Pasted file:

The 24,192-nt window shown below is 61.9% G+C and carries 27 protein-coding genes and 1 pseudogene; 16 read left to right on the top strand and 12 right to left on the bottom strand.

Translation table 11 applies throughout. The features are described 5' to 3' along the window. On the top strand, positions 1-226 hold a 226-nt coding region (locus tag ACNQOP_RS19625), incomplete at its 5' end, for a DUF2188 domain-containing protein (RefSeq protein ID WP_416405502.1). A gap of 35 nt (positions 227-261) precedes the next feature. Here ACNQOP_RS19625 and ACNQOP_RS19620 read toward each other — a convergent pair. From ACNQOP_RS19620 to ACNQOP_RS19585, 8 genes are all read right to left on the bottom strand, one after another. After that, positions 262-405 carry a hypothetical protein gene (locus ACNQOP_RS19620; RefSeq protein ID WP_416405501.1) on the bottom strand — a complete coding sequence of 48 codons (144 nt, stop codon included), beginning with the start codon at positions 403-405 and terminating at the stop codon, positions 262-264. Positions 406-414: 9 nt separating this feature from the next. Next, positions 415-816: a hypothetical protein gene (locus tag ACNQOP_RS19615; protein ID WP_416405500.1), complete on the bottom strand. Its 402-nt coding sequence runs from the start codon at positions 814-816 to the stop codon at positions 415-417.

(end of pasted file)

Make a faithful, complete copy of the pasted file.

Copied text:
The 24,192-nt window shown below is 61.9% G+C and carries 27 protein-coding genes and 1 pseudogene; 16 read left to right on the top strand and 12 right to left on the bottom strand.

Translation table 11 applies throughout. The features are described 5' to 3' along the window. On the top strand, positions 1-226 hold a 226-nt coding region (locus tag ACNQOP_RS19625), incomplete at its 5' end, for a DUF2188 domain-containing protein (RefSeq protein ID WP_416405502.1). A gap of 35 nt (positions 227-261) precedes the next feature. Here ACNQOP_RS19625 and ACNQOP_RS19620 read toward each other — a convergent pair. From ACNQOP_RS19620 to ACNQOP_RS19585, 8 genes are all read right to left on the bottom strand, one after another. After that, positions 262-405 carry a hypothetical protein gene (locus ACNQOP_RS19620; RefSeq protein ID WP_416405501.1) on the bottom strand — a complete coding sequence of 48 codons (144 nt, stop codon included), beginning with the start codon at positions 403-405 and terminating at the stop codon, positions 262-264. Positions 406-414: 9 nt separating this feature from the next. Next, positions 415-816: a hypothetical protein gene (locus tag ACNQOP_RS19615; protein ID WP_416405500.1), complete on the bottom strand. Its 402-nt coding sequence runs from the start codon at positions 814-816 to the stop codon at positions 415-417.